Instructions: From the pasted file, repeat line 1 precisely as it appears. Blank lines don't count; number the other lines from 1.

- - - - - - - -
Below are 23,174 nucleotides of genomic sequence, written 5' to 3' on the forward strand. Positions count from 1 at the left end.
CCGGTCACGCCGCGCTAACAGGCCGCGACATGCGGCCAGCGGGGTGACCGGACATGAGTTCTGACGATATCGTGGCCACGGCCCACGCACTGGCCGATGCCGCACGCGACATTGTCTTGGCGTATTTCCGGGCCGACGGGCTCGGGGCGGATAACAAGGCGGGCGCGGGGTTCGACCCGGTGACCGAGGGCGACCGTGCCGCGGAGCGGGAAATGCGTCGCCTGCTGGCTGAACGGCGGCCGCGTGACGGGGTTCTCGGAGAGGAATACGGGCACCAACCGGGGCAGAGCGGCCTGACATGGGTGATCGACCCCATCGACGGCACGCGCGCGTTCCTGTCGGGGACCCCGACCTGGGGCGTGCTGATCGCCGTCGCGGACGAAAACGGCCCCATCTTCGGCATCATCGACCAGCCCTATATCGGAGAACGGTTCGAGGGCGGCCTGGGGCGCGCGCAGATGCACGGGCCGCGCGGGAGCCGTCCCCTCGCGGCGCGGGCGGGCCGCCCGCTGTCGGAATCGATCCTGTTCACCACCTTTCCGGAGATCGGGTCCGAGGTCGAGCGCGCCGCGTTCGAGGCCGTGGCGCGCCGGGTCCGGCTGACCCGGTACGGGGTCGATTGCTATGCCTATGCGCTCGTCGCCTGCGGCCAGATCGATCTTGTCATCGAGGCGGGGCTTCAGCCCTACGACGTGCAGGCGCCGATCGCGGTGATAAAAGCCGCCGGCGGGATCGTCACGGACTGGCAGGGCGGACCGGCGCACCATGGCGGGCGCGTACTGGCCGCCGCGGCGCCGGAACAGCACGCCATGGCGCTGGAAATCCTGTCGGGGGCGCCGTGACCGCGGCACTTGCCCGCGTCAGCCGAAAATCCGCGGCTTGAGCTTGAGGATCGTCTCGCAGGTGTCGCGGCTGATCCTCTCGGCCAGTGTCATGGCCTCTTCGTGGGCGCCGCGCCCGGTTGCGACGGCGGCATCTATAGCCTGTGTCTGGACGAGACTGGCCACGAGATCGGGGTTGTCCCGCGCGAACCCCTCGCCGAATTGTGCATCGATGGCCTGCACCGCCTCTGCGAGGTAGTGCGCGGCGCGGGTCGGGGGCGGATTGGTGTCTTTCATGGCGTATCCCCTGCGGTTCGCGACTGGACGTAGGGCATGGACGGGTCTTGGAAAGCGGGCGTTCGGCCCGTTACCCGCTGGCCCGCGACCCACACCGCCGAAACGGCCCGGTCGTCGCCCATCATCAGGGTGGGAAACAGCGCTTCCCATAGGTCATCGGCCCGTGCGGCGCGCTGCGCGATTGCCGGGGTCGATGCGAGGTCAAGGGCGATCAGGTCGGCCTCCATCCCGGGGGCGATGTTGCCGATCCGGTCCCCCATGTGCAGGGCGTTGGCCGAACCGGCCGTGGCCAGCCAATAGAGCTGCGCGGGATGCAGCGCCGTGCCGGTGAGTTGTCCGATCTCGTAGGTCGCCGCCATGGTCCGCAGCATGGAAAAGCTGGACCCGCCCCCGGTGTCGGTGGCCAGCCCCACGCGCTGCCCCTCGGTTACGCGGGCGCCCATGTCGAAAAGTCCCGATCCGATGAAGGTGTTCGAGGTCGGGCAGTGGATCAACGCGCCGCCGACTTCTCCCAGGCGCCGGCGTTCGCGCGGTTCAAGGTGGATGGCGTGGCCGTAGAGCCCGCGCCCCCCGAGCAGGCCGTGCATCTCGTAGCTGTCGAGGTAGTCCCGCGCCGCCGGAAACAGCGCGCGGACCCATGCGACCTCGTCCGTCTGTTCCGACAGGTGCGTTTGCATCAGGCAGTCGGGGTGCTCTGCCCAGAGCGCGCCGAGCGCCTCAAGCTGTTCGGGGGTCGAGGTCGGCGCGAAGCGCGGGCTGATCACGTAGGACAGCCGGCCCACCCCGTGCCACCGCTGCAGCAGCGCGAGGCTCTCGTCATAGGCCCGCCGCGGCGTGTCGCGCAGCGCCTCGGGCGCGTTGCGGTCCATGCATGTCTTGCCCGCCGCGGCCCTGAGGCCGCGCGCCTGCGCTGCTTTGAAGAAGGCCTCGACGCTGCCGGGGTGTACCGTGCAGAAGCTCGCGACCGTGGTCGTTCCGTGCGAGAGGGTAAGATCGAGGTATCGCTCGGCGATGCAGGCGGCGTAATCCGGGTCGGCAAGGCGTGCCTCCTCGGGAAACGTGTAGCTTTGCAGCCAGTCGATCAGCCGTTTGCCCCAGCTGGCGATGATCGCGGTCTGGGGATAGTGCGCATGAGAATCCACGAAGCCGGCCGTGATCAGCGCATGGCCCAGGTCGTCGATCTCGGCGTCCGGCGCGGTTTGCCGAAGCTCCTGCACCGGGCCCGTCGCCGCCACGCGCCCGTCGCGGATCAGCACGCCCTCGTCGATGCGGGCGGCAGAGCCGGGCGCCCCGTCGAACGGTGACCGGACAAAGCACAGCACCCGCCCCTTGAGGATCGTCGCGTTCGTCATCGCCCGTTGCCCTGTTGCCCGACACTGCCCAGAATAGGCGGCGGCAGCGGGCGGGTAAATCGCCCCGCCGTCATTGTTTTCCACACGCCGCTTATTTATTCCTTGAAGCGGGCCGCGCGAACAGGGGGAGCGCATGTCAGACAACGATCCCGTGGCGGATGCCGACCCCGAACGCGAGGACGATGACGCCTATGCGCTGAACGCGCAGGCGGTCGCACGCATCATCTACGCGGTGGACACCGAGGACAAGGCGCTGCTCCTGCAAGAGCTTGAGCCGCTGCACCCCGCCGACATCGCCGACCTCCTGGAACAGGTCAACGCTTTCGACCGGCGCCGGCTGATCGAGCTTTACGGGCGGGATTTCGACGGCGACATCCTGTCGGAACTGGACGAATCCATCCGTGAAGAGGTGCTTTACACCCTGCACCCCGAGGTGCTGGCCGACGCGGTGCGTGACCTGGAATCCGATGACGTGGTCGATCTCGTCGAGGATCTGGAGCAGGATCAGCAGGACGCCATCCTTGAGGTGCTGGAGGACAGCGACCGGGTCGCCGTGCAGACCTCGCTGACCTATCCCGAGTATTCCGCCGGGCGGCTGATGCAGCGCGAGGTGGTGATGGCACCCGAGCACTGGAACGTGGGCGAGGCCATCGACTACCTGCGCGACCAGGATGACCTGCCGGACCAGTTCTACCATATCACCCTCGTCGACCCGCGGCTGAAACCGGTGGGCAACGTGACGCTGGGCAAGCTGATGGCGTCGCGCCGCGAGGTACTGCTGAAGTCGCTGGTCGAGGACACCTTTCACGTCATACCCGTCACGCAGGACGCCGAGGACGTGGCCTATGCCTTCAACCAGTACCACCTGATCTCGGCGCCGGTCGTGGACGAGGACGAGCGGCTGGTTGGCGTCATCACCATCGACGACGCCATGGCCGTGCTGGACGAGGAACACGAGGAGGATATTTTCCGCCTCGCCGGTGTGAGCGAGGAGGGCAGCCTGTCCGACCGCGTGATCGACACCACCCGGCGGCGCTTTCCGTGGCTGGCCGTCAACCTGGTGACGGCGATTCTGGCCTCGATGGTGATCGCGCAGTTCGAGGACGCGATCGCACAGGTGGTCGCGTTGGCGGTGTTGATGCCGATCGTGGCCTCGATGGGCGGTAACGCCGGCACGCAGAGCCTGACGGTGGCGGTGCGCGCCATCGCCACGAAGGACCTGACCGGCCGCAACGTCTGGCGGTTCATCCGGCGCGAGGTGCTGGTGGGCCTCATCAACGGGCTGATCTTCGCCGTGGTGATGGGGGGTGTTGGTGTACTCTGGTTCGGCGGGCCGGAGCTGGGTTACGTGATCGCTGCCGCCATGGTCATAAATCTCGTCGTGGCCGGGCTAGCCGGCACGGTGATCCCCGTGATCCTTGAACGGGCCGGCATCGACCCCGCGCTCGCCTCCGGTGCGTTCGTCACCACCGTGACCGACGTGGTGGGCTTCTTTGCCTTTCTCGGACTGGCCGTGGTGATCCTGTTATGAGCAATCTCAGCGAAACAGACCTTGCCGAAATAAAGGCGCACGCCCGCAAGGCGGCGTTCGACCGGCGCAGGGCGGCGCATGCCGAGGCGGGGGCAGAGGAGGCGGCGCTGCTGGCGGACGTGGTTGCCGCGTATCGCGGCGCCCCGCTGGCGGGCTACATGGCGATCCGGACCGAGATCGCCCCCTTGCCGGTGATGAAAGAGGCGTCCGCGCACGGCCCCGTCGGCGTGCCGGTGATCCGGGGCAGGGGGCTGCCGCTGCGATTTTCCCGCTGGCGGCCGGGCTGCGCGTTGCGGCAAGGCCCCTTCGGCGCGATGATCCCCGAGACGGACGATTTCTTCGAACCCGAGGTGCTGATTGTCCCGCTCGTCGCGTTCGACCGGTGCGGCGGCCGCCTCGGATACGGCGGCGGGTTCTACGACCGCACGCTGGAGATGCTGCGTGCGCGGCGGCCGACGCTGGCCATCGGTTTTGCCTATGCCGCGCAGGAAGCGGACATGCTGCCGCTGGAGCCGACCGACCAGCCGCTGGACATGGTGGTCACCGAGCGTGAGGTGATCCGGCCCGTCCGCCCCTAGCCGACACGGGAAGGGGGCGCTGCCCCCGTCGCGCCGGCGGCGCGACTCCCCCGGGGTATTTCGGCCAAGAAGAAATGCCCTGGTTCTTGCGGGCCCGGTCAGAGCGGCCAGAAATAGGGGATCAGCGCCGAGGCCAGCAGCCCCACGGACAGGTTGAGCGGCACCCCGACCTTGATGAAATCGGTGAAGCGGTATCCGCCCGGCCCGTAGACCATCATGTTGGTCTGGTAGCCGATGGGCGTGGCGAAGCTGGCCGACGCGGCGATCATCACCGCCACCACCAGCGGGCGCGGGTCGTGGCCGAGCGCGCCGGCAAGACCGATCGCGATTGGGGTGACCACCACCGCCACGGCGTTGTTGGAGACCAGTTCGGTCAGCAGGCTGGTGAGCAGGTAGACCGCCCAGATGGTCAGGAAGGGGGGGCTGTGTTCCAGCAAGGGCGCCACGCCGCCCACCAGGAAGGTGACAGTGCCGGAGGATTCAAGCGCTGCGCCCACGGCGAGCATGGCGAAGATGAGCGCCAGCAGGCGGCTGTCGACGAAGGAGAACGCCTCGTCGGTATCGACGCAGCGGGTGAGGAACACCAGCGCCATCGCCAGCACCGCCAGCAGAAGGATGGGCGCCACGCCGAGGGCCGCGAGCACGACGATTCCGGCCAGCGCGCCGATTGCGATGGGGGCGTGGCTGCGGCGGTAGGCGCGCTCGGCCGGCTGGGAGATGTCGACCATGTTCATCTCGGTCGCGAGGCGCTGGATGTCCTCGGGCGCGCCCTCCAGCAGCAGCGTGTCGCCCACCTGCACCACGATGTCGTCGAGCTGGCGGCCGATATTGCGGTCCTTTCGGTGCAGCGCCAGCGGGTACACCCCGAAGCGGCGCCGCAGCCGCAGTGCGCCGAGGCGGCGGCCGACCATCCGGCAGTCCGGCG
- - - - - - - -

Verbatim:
Below are 23,174 nucleotides of genomic sequence, written 5' to 3' on the forward strand. Positions count from 1 at the left end.